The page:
Navigating the Temperature Danger Zone: Food Safety Procedures for Cooling - Paster Training

Navigating the Temperature Danger Zone: Food Safety Procedures for Cooling

128,000 people are hospitalized due to food poisoning every year, and plenty more spend an uncomfortable day or two at home because of improperly handled food.

One of the most common circumstances in which bacteria grow in food is when people don't cool it fast enough. If food enters the temperature danger zone foodborne illnesses have a chance to multiply. Learn how to avoid this circumstance with these food safety procedures for cooling.

What Is the Temperature Danger Zone?

The danger zone is the temperature at which food enters the proper environment to allow bacteria to grow. When you cook food to the proper temperature, it's at a high enough heat to reduce bacteria to a safe level. Once it's been properly cooled and kept refrigerated, bacteria is then slowed and safe for a period of time.

But if food is cooled too slowly, it sits in a zone of temperatures that can put you at risk of food-borne illness. That temperature danger zone is anything between 41 and 135 degrees Fahrenheit. If your food remains in that temperature range for longer than 4-6 hours, your food is no longer safe to eat.

The basic rule is that the temperature of food must be reduced to lower than 41 degrees Fahrenheit within 6 hours following the 2-stage cooling method below.

What Puts You At Risk?

There are several factors that put your food at greater risk of remaining in the temperature danger zone for too long. Even if you follow these methods, they may not work if you are dealing with the following conditions. Verify and document that food is properly cooled instead of assuming that the method you are using is working.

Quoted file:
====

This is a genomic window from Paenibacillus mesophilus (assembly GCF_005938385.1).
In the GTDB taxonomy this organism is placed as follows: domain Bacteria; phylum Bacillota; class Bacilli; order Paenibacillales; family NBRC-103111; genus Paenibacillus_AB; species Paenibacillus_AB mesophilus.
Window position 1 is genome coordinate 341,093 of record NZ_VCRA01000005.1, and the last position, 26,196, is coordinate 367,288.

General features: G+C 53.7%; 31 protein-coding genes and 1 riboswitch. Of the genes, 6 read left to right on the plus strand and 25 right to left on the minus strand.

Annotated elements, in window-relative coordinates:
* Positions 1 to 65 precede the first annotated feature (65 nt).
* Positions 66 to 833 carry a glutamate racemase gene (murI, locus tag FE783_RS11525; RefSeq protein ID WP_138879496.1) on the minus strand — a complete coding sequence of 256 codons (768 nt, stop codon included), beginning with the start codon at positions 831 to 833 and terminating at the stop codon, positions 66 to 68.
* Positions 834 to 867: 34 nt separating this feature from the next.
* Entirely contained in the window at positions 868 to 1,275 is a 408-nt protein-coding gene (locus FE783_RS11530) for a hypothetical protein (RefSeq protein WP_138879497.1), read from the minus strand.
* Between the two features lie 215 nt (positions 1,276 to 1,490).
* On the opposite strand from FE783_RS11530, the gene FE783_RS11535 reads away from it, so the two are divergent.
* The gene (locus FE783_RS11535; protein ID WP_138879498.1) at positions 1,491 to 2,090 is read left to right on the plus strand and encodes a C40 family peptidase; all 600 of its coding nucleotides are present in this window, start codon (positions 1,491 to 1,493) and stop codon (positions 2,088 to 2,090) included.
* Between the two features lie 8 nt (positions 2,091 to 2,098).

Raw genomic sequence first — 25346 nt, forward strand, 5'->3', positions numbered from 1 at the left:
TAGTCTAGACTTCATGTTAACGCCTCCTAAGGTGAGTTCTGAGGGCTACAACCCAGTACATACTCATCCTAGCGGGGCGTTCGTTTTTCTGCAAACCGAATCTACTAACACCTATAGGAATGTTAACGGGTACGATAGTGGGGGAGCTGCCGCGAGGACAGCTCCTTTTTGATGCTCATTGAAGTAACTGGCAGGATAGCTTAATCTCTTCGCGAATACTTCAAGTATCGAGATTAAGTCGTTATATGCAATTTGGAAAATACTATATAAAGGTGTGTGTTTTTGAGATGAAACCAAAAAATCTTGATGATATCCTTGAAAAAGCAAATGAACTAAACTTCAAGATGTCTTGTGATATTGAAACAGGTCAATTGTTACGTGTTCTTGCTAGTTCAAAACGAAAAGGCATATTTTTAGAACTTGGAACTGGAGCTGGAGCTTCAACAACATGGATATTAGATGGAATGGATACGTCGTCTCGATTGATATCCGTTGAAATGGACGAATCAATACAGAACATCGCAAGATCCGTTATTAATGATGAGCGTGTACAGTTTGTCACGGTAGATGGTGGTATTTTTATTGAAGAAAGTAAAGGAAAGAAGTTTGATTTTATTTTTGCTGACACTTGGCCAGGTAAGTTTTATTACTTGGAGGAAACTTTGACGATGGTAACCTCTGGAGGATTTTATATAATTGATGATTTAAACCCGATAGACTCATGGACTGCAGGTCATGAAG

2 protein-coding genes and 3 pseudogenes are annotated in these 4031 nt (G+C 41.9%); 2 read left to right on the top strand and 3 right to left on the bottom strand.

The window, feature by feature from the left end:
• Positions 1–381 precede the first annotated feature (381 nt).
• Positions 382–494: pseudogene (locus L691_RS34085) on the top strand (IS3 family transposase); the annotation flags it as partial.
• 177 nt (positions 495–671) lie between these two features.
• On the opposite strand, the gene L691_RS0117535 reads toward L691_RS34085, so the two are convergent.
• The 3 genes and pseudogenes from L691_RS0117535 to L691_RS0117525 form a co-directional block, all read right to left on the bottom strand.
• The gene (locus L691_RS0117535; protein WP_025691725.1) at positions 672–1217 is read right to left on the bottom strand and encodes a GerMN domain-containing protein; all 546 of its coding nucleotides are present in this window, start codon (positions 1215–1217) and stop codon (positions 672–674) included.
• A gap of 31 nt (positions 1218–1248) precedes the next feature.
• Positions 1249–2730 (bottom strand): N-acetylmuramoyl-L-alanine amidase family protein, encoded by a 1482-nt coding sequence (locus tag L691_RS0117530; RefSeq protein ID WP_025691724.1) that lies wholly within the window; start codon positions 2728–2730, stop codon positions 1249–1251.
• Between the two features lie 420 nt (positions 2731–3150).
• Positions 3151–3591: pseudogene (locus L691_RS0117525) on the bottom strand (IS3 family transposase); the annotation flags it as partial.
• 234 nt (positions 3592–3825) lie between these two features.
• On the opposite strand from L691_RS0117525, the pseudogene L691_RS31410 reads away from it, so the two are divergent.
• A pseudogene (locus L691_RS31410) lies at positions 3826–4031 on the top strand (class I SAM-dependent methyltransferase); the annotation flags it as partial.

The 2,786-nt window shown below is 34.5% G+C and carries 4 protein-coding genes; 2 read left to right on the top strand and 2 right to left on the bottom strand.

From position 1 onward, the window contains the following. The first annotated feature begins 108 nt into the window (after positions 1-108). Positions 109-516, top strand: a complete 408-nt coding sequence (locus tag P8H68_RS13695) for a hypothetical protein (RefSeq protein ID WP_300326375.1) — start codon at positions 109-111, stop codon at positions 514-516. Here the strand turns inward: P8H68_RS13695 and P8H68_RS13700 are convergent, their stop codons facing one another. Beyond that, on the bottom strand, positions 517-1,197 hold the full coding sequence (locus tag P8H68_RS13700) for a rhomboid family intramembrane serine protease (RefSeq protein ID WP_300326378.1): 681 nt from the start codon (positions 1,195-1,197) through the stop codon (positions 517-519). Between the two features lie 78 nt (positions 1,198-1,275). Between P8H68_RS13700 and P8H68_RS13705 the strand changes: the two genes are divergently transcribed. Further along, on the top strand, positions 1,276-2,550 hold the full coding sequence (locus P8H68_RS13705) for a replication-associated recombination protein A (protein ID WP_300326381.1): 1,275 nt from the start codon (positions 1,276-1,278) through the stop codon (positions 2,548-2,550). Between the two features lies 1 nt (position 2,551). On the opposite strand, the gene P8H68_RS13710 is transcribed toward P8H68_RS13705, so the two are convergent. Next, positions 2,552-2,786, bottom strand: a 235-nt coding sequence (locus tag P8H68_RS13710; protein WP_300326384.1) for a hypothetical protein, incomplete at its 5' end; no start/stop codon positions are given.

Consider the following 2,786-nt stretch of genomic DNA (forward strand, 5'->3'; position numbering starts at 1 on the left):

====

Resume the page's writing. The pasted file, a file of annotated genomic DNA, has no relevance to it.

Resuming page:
Food Container Material

A food container made of plastic will hold on to heat and slow down the cooling process. Instead, opt for stainless steel, which will draw heat away.

Food Size and Thickness

Thick or dense food takes a longer time to cool. All you can do about that is either break it up into smaller portions about 2" deep for thicker produce and 2 1/2"deep for thin food.


Stirring your food while it's cooling can help speed up the process by making sure that all of your food gets evenly chilled. However, make sure that you're really getting it cold. Otherwise, you're just dispersing the bacteria around.

Two-Stage Method for Cooling Foods

According to the FDA, there are two stages that your food should enter for proper cooling. Within the first two hours, you should cool it down from 135 to 70 degrees Fahrenheit. If you do not hit 70 within the first two hours, you must reheat it to try again or throw it away.

Then, within an additional four hours, it must hit 41 degrees Fahrenheit.

Rapid Cooling Food

Here's a great way to rapidly cool food to make sure that you hit those time marks.

Start by dividing your food up into smaller portions so that it's easier to cool. Then fill a sink with ice and a little bit of water.

Place your food in shallow pans in the ice bath and regularly stir the food to help evenly distribute the cold. Cooling paddles can be used to stir for effective cooling. When it approaches 41 degrees, you can seal the containers and move them to the fridge.

Food Safety Procedures for Cooling That Anyone Can Use

While anyone can follow these food safety procedures for cooling, it is of the utmost importance that professional food handlers do. The only thing between your client's safety and a foodborne illness from your food is your own handling. Cool food quickly so that it stays out of the temperature danger zone.

Do you need training in food handling? Take a look at our food safety classes.

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